Researchers Develop Innovative Tool To Diagnose Parkinson's Before Symptoms Emerge

Researchers Develop Innovative Tool To Diagnose Parkinson's Before Symptoms Emerge
Researchers develop innovative Parkinson's diagnostics 
based on a pen, paper and a digital drawing tablet.
Millions of people worldwide suffer from Parkinson's disease, although the exact prevalence of the disease is difficult to accurately determine. Currently the diagnosis relies on the clinician’s recognition of motor symptoms and response to medication (eg, levodopa). However, by the time motor symptoms emerge, significant neurological damage has already occurred. There is a desperate need for new solutions that can diagnose the disease before nerve cells suffer irreversible damage and symptoms emerge.

Now researchers have developed the first tool that can diagnose Parkinson's disease when there are no physical symptoms, offering hope for more effective treatment of the condition. The research was published in the journal Frontiers in Neurology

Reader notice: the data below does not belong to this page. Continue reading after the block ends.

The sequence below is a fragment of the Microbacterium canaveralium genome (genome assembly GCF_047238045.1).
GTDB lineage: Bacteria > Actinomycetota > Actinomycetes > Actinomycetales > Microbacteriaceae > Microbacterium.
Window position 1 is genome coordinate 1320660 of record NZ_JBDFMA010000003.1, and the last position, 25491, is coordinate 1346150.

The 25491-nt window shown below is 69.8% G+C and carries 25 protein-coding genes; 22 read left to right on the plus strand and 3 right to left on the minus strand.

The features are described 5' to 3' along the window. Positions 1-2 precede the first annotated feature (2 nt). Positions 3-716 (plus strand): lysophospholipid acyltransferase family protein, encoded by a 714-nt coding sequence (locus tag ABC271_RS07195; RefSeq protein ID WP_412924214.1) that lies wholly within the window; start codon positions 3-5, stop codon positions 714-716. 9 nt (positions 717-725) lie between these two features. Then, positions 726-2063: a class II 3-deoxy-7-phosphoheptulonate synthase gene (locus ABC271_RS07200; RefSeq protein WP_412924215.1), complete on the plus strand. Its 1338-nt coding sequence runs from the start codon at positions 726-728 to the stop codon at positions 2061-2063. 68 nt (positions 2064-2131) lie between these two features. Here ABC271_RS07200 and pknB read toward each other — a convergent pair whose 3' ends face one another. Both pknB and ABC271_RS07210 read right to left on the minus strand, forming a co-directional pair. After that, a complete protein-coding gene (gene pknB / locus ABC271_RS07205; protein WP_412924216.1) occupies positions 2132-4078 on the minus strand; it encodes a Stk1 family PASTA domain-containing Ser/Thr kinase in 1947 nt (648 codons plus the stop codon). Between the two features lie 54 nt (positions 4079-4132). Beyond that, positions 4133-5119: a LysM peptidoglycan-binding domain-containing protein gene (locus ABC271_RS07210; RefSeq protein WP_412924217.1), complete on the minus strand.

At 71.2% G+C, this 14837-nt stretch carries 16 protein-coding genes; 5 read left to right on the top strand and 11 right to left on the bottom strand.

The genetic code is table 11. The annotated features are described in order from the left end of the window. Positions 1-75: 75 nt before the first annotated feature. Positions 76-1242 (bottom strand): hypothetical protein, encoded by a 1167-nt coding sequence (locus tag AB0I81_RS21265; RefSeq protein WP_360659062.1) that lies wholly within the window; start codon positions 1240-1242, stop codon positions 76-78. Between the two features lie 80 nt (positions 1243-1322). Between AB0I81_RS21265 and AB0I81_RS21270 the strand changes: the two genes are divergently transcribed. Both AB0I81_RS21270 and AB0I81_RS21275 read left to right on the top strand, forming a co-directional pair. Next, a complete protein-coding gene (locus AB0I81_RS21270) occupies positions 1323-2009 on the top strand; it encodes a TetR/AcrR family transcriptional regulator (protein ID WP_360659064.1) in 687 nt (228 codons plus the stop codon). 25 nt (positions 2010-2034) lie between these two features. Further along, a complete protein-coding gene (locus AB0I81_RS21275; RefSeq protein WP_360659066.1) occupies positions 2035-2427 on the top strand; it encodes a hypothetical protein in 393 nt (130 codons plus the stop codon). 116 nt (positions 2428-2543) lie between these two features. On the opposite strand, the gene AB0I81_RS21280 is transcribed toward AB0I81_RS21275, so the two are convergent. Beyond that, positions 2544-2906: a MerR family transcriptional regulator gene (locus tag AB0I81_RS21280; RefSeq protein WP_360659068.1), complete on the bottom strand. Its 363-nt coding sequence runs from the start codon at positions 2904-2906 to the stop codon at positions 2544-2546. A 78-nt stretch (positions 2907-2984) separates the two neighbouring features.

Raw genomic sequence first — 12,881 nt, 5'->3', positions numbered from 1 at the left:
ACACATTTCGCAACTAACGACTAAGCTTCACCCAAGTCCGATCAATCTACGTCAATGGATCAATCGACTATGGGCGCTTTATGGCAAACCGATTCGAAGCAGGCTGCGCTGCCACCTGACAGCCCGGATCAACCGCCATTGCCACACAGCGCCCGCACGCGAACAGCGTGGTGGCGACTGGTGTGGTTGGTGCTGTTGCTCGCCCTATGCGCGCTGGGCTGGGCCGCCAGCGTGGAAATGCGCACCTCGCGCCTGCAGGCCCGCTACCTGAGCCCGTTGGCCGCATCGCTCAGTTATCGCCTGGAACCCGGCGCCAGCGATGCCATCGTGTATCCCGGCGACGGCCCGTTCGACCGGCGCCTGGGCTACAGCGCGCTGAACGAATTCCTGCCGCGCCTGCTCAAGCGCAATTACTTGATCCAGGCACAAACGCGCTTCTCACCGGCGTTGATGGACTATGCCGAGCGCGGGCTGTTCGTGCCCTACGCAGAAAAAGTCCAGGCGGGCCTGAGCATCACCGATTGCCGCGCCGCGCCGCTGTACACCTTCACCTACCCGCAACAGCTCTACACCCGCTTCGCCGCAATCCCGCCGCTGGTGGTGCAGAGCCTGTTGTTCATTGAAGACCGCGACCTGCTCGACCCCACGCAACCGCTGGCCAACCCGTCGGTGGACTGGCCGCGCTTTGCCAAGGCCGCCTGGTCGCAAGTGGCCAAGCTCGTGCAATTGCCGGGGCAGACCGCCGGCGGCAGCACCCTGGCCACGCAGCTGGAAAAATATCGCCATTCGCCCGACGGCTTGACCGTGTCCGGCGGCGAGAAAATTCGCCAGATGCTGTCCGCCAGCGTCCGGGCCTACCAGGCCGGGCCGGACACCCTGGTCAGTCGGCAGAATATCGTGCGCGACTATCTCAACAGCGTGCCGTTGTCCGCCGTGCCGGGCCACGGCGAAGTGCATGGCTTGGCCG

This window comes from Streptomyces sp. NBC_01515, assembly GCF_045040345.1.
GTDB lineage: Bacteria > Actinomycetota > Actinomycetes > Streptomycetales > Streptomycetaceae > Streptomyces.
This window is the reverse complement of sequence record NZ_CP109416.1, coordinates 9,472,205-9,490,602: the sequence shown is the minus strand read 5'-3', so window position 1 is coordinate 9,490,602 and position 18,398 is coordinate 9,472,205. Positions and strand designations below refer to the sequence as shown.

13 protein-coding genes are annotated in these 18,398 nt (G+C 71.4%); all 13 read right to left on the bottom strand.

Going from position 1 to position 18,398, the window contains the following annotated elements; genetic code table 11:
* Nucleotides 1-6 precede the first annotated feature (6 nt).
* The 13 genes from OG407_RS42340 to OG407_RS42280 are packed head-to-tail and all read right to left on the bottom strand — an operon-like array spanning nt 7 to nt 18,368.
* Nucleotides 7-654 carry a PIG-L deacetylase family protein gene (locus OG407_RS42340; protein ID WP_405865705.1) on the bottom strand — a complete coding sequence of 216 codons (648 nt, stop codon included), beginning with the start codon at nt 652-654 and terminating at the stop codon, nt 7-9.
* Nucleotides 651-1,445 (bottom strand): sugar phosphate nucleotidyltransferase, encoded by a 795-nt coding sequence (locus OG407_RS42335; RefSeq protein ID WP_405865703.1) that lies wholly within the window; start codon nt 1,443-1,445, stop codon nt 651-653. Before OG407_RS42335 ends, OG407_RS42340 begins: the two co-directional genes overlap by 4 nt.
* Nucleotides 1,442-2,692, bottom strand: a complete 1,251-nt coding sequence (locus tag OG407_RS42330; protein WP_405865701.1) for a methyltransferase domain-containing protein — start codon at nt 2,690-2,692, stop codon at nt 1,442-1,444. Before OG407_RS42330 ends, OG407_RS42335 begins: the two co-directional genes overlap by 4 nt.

The new diagnostic software developed by researchers from RMIT University in Melbourne, Australia, involves a pen, paper and a digital drawing tablet and has an accuracy rate of 93 per cent. Patients perform different dexterity tasks, writing a sentence, writing letters and sketching a guided Archimedean spiral, and the software records and analyses the data in real time. 

Although more work is needed to validate the results, including a longitudinal study, the research team hope the tool could one day be used as a standard screening test to spot the condition in its earliest stages. The simple-to-use and cost-effective technology could transform the way we diagnose Parkinson's and change the lives of millions around the world.